DIVERSIFIED financial services group ZB Financial Holdings (ZBFH) says work on its Plumtree residential housing project has been stalled due to the country’s unstable economic environment.
The project, commissioned in September 2017, was initially planned for delivery in April 2018, but was delayed because of the unavailability of raw materials caused by shortages of foreign currency.
Cost escalation also contributed to the delay. The project is aimed at providing affordable housing to residents. A total of 366 units were earmarked for high-density housing while 342 houses are meant to be developed into medium density suburbs, giving a total of 708 dwellings.
Stand sizes range from 250 to 605 square metres. ZBFH chief executive Ron Mutandagayi told The NewsHawks in an interview that the project has stalled.
“There hasn’t been any further development since last year. The problem really is the unstable economic environment. Plumtree (Town Council) were supposed to provide certain services which they have not been able to on account of the fact that their revenue does not allow them to do so,” Mutandagayi said.
“So, what we are doing now is we are engaging Plumtree (Town Council) with a view of us taking over so that we provide the funding that is required to see the project to completion. So obviously this involves re-estimating the cost in United States dollars, re-evaluating the project and then seeing what sort of uptake we will get for the 708 stands we have there. But it’s very much something that we will like to do.”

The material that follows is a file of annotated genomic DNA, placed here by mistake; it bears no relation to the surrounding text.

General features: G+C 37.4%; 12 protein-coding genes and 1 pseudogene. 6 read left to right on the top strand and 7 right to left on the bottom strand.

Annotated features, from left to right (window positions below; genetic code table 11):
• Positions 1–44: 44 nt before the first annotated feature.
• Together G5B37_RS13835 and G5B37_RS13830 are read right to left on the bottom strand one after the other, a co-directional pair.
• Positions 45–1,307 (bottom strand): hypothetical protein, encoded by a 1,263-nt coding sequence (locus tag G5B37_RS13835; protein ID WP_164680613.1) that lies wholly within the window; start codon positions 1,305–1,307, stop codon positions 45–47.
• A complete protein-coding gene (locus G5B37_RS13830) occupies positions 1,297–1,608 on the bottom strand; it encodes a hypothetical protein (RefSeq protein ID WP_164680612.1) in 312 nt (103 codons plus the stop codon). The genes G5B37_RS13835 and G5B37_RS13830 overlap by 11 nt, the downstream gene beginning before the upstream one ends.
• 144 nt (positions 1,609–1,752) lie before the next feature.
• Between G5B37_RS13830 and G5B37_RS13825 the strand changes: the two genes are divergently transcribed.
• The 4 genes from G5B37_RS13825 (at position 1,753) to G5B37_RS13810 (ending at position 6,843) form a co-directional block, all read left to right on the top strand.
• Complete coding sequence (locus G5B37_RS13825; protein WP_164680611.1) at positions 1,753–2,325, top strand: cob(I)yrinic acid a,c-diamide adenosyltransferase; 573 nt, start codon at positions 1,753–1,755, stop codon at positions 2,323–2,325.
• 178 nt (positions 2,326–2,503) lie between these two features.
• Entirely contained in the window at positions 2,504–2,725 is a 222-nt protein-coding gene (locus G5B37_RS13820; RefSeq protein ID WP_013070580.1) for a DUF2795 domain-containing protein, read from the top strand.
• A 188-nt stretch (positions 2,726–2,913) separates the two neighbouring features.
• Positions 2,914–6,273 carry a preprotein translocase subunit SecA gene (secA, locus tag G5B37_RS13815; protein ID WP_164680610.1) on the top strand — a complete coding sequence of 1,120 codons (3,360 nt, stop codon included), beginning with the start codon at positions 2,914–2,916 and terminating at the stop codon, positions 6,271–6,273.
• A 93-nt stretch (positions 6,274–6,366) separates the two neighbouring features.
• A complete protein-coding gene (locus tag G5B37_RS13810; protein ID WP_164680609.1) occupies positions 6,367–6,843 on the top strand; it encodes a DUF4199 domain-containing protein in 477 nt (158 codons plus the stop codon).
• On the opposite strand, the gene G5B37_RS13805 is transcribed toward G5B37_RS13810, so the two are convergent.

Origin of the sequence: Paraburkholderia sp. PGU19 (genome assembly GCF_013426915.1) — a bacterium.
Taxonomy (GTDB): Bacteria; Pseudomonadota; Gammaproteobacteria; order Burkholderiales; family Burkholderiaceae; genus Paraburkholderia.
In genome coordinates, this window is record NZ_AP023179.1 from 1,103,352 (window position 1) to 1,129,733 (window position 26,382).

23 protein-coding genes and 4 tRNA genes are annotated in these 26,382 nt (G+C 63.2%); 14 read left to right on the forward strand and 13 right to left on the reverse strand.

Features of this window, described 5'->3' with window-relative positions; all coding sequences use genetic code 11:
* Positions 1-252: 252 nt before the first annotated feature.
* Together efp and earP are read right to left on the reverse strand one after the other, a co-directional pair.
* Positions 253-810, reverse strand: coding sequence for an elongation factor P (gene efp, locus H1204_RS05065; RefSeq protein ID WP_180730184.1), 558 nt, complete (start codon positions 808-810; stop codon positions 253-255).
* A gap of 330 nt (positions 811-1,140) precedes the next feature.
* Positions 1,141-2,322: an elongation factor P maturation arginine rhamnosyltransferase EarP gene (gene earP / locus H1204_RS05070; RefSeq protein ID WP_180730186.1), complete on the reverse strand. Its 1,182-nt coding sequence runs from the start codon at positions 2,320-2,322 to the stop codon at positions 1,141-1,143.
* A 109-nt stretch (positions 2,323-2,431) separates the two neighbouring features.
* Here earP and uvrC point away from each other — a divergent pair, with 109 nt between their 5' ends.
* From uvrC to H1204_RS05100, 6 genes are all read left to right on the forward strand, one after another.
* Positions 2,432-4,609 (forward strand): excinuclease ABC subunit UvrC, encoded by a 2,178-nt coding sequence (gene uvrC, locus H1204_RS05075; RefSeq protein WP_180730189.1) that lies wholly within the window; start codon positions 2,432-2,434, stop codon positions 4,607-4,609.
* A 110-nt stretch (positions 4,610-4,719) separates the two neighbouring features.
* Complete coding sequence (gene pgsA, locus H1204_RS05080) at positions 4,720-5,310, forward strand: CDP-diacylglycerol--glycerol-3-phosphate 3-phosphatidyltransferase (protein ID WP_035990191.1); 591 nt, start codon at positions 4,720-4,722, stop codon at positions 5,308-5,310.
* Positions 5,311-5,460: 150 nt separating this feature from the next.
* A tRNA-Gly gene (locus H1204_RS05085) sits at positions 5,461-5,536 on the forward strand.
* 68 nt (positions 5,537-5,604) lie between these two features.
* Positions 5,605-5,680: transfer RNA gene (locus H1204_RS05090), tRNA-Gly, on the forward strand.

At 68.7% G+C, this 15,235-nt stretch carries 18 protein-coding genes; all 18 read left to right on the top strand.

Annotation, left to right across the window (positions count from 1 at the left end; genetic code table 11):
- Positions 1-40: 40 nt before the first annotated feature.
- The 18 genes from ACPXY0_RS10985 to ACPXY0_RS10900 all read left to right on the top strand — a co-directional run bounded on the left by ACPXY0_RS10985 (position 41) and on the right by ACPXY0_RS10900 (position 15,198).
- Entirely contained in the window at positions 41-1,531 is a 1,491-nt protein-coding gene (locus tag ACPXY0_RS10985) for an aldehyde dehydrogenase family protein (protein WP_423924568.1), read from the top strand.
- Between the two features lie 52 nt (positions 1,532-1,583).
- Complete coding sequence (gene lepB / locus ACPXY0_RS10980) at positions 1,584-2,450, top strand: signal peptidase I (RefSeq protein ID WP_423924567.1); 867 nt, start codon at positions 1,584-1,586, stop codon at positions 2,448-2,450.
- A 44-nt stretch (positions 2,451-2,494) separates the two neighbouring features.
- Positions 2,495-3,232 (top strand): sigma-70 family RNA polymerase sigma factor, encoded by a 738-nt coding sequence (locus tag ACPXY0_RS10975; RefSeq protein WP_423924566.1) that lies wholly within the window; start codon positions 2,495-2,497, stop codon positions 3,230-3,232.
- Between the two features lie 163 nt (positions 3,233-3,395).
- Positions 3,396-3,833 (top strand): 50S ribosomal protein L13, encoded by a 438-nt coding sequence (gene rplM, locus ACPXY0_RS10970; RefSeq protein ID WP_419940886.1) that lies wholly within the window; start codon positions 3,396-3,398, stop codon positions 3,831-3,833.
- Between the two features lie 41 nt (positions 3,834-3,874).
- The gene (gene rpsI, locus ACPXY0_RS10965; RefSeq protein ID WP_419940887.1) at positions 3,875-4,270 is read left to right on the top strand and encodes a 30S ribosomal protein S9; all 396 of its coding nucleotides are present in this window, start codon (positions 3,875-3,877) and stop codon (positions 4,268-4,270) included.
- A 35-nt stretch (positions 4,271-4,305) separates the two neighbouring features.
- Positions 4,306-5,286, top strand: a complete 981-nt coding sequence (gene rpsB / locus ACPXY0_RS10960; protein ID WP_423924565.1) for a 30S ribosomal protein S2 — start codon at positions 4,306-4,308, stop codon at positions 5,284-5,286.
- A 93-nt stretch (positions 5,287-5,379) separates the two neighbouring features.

When the project was commissioned in 2017, repayment terms were up to 25 years subject to terms and conditions. Zimbabwe’s economic environment is characterised by high inflation of up to 659% as of September this year, foreign currency shortages, policy inconsistencies and corruption, among other ills.
At the beginning of 2018, ZBFH announced it had set aside US$10 million for the purchase of land across the country to be serviced for the residential market. Mutandagayi said there were plans to purchase more land in areas such as Gwanda and Beitbridge for housing projects.
The current national housing backlog stands at more than 1,4 million.
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